Kevin Myers was almost a national celebrity with a widely read and usually acclaimed column in The Irish Times as well as well as his own highbrow television programme; a general knowledge contest between the cream of the country’s university students.

He was also a special guest speaker at the annual remembrance Sunday ceremony in Dublin’s St Patrick Cathedral with President Michael D Higgins among the high-profile guests.

On top of that, he was a widely praised war correspondent risking his life during the horrific wars in Lebanon and the former Yugoslavia.

Kevin Myers. \ Eamonn Farrell/Photocall Ireland

His book, Burning Heresies – A Memoir of a Life in Conflict, 1979-2020, captures in wrenching detail the savagery and human suffering of unrestrained civil strife. So what has gone wrong with a life that seemed so full of activity and public admiration? What has led to apparently a boycott and the marginalisation of such a talented individual? I read the book closely with a mixture of admiration and horror.

Admiration at the writing skill, the acute powers of observation and humour and the sheer bravery that shines through the unforgettable scenes of savage wars.

But this admiration was matched by a horror at the searing honesty of his observations and his self-deprecating accounts of his own alcohol fuelled encounters with people as varied as Queen Elizabeth to his charming hosts during a cringing visit to Japan. But it is in his comments about his former employers in The Irish Times and latterly in The Irish Independent, which reflected his expressed views at the time, which struck me as unwise to put it at its mildest if personal advancement or even survival in the industry was his aim. His statements about his former editor, Douglas Gageby, which include allegations of shielding Charles Haughey from all scrutiny are hair raising. A scrutiny which, with the benefit of hindsight, was both warranted and necessary and lacking.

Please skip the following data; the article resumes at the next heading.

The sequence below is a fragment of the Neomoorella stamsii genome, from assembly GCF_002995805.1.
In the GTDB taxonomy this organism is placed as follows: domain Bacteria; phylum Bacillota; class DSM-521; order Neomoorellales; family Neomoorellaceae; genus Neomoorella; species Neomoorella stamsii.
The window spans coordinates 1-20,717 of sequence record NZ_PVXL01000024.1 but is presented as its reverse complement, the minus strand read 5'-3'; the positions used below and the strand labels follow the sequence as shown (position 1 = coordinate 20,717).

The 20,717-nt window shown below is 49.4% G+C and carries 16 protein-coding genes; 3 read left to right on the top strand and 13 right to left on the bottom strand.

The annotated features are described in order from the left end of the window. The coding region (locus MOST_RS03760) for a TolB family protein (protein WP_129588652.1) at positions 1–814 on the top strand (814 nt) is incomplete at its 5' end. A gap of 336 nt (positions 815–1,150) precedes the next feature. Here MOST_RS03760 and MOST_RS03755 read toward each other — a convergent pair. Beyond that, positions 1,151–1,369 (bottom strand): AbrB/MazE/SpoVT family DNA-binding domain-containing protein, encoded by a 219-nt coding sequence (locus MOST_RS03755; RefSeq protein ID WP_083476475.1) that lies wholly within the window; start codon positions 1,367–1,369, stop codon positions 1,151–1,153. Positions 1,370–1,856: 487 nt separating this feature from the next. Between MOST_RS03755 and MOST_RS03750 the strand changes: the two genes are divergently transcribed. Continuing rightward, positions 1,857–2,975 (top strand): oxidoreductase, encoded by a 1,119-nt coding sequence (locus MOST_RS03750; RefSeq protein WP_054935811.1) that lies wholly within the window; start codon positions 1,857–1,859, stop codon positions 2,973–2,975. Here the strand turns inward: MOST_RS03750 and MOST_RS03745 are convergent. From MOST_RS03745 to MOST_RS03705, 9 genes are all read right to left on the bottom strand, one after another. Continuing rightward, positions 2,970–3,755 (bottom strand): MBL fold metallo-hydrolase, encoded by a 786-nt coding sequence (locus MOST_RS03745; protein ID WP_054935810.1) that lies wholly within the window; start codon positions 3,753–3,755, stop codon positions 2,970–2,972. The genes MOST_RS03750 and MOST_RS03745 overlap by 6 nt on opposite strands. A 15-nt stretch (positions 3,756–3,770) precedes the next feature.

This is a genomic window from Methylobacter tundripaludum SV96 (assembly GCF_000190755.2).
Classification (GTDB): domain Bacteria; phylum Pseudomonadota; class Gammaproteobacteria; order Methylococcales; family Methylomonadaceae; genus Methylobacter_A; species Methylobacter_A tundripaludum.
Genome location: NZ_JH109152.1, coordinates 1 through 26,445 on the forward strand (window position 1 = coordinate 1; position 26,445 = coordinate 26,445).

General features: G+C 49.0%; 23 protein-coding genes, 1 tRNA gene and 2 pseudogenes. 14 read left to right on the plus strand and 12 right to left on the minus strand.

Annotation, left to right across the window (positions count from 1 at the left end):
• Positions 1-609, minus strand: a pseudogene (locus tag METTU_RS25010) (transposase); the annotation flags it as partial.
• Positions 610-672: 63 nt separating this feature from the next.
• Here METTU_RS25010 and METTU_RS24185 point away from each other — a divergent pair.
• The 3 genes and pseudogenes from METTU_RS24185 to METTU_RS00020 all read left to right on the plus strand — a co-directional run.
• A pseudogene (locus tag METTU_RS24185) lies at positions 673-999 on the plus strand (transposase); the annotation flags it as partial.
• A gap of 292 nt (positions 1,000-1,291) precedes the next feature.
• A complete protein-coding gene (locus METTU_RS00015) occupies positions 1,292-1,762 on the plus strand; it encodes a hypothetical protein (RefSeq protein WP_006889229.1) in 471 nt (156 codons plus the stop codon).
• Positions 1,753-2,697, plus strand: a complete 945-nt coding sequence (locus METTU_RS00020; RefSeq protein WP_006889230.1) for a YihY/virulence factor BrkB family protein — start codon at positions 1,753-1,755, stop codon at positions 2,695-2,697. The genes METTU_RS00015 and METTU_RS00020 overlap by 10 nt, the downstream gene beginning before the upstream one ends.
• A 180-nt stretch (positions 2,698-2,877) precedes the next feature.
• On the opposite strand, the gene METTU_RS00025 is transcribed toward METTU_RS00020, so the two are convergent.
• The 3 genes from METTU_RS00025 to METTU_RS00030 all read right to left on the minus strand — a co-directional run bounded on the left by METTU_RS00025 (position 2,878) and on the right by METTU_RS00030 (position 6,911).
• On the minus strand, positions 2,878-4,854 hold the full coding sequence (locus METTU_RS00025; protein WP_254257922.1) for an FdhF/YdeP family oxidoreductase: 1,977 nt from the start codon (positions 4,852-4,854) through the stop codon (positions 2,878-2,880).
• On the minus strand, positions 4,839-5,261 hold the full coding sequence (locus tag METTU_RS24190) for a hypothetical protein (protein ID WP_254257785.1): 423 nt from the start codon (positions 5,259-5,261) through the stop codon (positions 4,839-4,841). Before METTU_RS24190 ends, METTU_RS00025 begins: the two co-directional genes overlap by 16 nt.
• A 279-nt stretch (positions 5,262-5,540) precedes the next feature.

A controversial approach

It is his outspoken columns with a total disregard for political correctness for which he is best remembered in some quarters, in others it is fearless prodding of the national conscience into acknowledging and remembering the thousands of Irish men that had fought so valiantly during World War I. He was primarily responsible for the rehabilitation of their reputation and the reclamation of the magnificent memorial garden dedicated to their memory at Islandbridge – just beside Heuston Station. But the outspoken naivety expressed in some of his columns made people nervous of employing him or it seems from the book of even associating with him at official functions. It is clear from reading the book that he is deeply hurt by being excluded from the mainstream of Irish life and also it is clear financially, he is badly affected. It is certain in my view that his editors gave him too free a rein to express what many would regard as intemperate views. Those who employ talented creative people should always remember that “genius to madness is close allied and thin partitions doth their bounds divide”.

This book by Kevin Myers is a compulsive gripping read, published at his own expense. It holds an uncomfortable mirror to aspects of Irish society.

It is published by Merrion Press, 10 Georges Street, Newbridge, Co Kildare. Price €19.95